2. Description of the Related Art

Bolted joints are found in a wide range of structures and machines, and improperly tightened bolts, or loosened bolts, may severely compromise the safety and structural integrity of a joint. Insufficient pre-loading tension is a common cause of bolted joint failure. Similarly, due to the stresses a structure or machine undergoes in its lifetime, bolts can easily become loosened over time. Insufficient tension in the bolt, even if it was properly tightened at the time of construction, can also cause joint failure.

Given that most structures and machines use hundreds or thousands of bolts in their construction, it is impractical to regularly manually test the tension of each bolt. Bolts are often hidden from view or are otherwise inaccessible once a structure or machine is fully constructed. Thus, it would be desirable to provide a remote monitoring system that could measure the tension in a bolt, throughout its lifetime, and also provide accurate identification and location information for that bolt if a loss of tension is detected.

Thus, a bolt tension monitoring system solving the aforementioned problems is desired.

SUMMARY OF THE INVENTION

The bolt tension monitoring system provides remote monitoring of the tension of a bolt, thus allowing for remote monitoring of general structural health and integrity. The bolt tension monitoring system includes a cap or housing having opposed upper and lower ends, the lower end defining a recess adapted for being retained on a head of a bolt to be monitored. The system further includes a force transducer having opposed upper and lower faces, the head of the bolt bearing on the upper face of the force transducer when the bolt is fastened to a workpiece. The force transducer is positioned between the head of the bolt and a surface in which the bolt is embedded and measures tension between the head of the bolt and the workpiece surface.

A controller circuit disposed in the housing calculates the difference between a currently measured tension between the head of the bolt and the workpiece surface and an initially measured tension. A wireless transponder mounted in the housing transmits an alert signal if the calculated difference exceeds a pre-defined threshold value. A radio frequency identification tag is also mounted in the housing, and is in communication with the wireless transponder. The radio frequency identification tag has identification information associated with the bolt stored therein, and the alert signal includes the identification information.

Actuation and power are provided through radio frequency power harvesting. Upon receiving an actuating signal within a specific frequency range, power is provided to the system through power harvesting, and the signal also serves to “wake up” or actuate the system. The system may send the alert signal, as described above, if the tension is found to be outside of the desired range, or, alternatively, a signal containing the measured tension can be transmitted at the time of actuation.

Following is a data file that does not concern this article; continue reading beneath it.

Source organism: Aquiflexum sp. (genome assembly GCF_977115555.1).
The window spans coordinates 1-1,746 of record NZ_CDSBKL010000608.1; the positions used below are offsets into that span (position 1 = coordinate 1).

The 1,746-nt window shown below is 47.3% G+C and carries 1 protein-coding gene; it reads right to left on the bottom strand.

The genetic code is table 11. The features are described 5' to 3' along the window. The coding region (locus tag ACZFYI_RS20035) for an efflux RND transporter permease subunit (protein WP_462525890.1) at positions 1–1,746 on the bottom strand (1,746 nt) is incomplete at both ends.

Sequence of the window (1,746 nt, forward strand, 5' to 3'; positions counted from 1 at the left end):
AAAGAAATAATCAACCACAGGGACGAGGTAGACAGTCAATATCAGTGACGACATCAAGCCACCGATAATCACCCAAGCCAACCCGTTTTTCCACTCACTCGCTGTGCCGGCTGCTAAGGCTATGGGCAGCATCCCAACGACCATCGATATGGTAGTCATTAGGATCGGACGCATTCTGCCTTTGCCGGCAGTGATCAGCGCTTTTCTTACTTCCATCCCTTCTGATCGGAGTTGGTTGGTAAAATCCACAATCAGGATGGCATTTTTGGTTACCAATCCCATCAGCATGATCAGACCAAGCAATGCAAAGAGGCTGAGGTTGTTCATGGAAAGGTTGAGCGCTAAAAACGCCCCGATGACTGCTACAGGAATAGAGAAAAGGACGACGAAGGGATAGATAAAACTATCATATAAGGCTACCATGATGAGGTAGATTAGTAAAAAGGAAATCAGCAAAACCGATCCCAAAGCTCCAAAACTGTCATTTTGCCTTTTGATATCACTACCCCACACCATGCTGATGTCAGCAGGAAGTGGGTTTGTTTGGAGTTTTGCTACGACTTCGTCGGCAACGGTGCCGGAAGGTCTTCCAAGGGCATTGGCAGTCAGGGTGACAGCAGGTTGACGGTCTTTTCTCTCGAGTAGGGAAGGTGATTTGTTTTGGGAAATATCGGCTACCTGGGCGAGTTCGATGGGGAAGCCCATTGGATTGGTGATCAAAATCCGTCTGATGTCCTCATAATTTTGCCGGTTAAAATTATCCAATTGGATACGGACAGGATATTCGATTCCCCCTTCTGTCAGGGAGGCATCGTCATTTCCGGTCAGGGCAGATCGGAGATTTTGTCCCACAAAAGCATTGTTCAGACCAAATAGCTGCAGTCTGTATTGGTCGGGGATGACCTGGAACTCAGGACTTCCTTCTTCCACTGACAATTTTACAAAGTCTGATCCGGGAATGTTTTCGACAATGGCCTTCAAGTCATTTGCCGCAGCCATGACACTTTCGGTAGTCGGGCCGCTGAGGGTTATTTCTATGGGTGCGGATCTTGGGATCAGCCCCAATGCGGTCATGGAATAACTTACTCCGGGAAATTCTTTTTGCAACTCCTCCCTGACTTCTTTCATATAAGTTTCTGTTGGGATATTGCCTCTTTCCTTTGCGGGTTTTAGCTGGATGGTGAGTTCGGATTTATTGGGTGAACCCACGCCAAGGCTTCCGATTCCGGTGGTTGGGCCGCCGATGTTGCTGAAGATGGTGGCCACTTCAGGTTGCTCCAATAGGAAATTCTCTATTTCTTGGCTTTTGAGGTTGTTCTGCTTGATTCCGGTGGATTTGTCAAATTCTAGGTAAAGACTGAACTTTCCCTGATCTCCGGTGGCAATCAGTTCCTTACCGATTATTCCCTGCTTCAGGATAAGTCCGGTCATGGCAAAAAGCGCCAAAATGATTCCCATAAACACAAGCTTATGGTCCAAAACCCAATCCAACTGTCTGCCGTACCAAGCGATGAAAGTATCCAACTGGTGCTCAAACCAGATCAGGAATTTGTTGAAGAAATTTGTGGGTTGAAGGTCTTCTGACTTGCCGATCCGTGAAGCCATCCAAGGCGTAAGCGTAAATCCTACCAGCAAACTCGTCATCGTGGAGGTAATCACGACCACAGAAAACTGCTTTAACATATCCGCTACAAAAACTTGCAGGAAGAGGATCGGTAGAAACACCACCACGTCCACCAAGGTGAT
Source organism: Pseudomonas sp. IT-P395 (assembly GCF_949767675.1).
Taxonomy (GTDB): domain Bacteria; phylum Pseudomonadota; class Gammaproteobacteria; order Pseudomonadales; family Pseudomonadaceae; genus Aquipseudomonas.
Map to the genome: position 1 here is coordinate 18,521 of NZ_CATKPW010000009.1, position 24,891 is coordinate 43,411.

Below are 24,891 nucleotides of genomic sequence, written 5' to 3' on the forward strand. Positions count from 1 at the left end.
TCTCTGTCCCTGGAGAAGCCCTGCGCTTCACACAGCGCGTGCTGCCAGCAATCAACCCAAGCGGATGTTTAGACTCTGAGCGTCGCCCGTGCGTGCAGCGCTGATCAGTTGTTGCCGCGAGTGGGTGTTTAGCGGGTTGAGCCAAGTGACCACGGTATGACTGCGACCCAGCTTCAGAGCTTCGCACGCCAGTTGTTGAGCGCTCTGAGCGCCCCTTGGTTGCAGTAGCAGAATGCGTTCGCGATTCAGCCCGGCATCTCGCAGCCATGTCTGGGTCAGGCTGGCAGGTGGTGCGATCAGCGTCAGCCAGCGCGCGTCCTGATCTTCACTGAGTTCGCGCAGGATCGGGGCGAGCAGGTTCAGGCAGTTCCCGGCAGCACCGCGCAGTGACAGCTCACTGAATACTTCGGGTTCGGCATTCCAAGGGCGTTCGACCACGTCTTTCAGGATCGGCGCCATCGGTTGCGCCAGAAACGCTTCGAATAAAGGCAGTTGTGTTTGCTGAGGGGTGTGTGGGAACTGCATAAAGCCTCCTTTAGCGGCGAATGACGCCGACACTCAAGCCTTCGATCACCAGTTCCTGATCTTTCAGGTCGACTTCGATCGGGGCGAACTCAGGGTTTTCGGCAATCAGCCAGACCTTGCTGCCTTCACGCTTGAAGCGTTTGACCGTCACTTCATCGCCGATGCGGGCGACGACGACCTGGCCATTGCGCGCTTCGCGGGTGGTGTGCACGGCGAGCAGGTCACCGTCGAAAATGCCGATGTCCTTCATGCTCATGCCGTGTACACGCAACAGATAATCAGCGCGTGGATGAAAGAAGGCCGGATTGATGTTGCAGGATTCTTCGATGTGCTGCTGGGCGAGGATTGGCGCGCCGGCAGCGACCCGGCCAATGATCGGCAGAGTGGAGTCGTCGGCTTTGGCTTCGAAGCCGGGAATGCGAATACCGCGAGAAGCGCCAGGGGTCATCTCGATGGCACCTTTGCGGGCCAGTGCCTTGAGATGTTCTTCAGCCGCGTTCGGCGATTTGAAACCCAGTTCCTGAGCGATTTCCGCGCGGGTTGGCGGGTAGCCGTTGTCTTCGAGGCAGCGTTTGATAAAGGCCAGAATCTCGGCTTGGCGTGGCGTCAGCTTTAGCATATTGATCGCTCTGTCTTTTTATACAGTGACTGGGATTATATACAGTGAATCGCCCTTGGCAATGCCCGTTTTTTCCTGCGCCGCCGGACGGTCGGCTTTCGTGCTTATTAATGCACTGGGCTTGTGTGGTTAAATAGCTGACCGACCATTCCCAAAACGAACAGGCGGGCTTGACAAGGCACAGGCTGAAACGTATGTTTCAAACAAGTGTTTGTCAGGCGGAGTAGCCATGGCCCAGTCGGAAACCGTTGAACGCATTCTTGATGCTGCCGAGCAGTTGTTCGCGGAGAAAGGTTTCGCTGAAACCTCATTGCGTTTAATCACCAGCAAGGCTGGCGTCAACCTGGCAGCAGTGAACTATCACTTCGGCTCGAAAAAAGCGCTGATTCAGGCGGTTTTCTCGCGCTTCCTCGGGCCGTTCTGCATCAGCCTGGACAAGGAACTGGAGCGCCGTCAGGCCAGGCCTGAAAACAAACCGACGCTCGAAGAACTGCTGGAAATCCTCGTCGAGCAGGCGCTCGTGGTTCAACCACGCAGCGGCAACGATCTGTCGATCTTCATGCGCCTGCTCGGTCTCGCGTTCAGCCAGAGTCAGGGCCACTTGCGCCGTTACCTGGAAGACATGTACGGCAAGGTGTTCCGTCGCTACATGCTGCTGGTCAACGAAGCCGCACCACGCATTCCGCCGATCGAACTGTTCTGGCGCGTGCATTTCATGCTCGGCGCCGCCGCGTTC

These and other features of the present invention will become readily apparent upon further review of the following specification and drawings.

BRIEF DESCRIPTION OF THE DRAWINGS

FIG. 1 is an environmental, side view of a bolt tension monitoring system according to the present invention, the housing or cap and the printed circuit board housed therein being shown in section.

FIG. 2 is a block diagram illustrating system components of the bolt tension monitoring system according to the present invention.

FIG. 3 is a flowchart illustrating operation of the bolt tension monitoring system according to the present invention.

FIG. 4 is a schematic drawing of a controller circuit for an alternative embodiment of the bolt tension monitoring system.

Similar reference characters denote corresponding features consistently throughout the attached drawings.

DETAILED DESCRIPTION OF THE PREFERRED EMBODIMENTS

The bolt tension monitoring system 10 provides remote monitoring of the tension of a bolt B, thus allowing for remote monitoring of general structural health and integrity of the fastener. The bolt tension monitoring system 10 includes a hollow cap or housing 12 having opposed upper and lower ends 16, 18, respectively, the lower end 18 defining a recess 20 adapted for receiving the outer face 82 of a head H of a bolt B to be monitored. Preferably, the head H of the bolt B is snugly received within the recess 20. It should be understood that the housing 12 may be dimensioned and configured to form a snap fit or pressure fit with the size and shape of the particular type of bolt B to which the housing 12 is applied.